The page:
Tell us about your company and it’s role in the Advanced Bioeconomy.
Oakbio has developed highly versitile microbial platforms and processes for waste carbon conversion. We have fluegas capture microbe, proven fluegas resistant, which producing PHAs and n-butanol. We also have an ecoli platform which can covert wastewater, agricultural waste and others to n-butanol. Both platforms use the same genetic system
Tell us about your role and what you are focused on in the next 12 months.
My role is as both Chief Scientist and as an excutive of the company. In both roles I am focused on building value in the company. On the science side we are focused on several areas:
1. Improving n-butanol yeilds.
2. Engineering of new products.
3. Validating models on additional feedstocks.
4. Improving methods of cultures/fermentation and product recovery.
On the business side we are focused on:
1. Funding – we are currently engaged in discussions with several potential large investors.
2. Partnerships – we are making partnerships with both feedstock producers, such as fluegas emitters, municipal wastewater facilites, and agricultural producers.
What do you feel are the most important milestones the industry must achieve in the next 5 years?
The development of production scale for products in order to create real markets is essential. For n-butanol the chemical feedstock market is straong today. For PHAs, the total production is not high enough for makers of plastic products to adopt these as a viable plastic feedstock.
If you could snap your fingers and change one thing about the Advanced Bioeconomy, what would you change?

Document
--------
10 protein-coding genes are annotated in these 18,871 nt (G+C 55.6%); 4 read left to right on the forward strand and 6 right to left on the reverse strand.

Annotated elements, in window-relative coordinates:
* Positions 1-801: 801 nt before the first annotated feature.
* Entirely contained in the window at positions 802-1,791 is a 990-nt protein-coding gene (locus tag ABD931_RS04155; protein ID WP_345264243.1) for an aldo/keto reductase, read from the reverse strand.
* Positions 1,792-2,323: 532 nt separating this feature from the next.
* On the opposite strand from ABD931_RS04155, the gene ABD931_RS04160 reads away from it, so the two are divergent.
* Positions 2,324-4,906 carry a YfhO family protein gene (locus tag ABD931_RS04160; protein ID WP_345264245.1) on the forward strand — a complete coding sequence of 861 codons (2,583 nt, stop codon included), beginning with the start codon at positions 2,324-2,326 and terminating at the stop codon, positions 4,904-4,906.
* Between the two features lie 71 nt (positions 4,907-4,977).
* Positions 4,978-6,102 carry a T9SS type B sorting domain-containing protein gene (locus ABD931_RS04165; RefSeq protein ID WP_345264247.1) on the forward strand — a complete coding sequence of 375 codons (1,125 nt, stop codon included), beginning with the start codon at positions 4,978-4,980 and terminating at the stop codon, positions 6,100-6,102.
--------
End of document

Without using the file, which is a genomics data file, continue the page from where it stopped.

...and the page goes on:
The reluctance of investors would be agood thing to change. Another would be the disconnect with government granting agencies which seem to push inviable technologies at the expense of viable ones. An example of this would be in biofuels the over investment in certain ethanol production. In carbon capture, in the past CCS was favored over CCU.
Of all the reasons that influenced you to join the Advanced Bioeconomy industry, what single reason stands out for you as still being compelling and important to you?
I am a biochemist with a love for the environment and a compulsion to be an entreprenuer.
Where are you from?
Originally from New Jersey, I have moved to Cupertino when I was 16.
What was your undergraduate major in college, and where did you attend? Why did you choose that school and that pathway?
Biochemistry. UC Berkeley. I chose this school because I was inspired by attending a lecture given by Dr. Dan Koshland of Berkeley. I changed my major to biochemistry from Ecology.
Who do you consider your mentors – could be personal, business, or just people you have read about and admire. What have you learned from them?
Dan Koshland, Randy Shekman – UC Berkeley.
What’s the biggest lesson you ever learned during a period of adversity?
Dont give up
What hobbies do you pursue, away from your work in the industry?
Music: I play guitar and banjo. I wrench on cars and motorcycles.
What are 3 books you’d want to have with you, if you were stranded on a desert island
Ulysses – James Joyce.
The Survival Medicine Handbook: A Guide for When Help is Not on the Way.
What books or articles are on your reading list right now, or you just completed and really enjoyed?
I find the 5 minute guides to various companies very good.
What’s your favorite city or place to visit, for a holiday?
Northville New York.
Category: Million Minds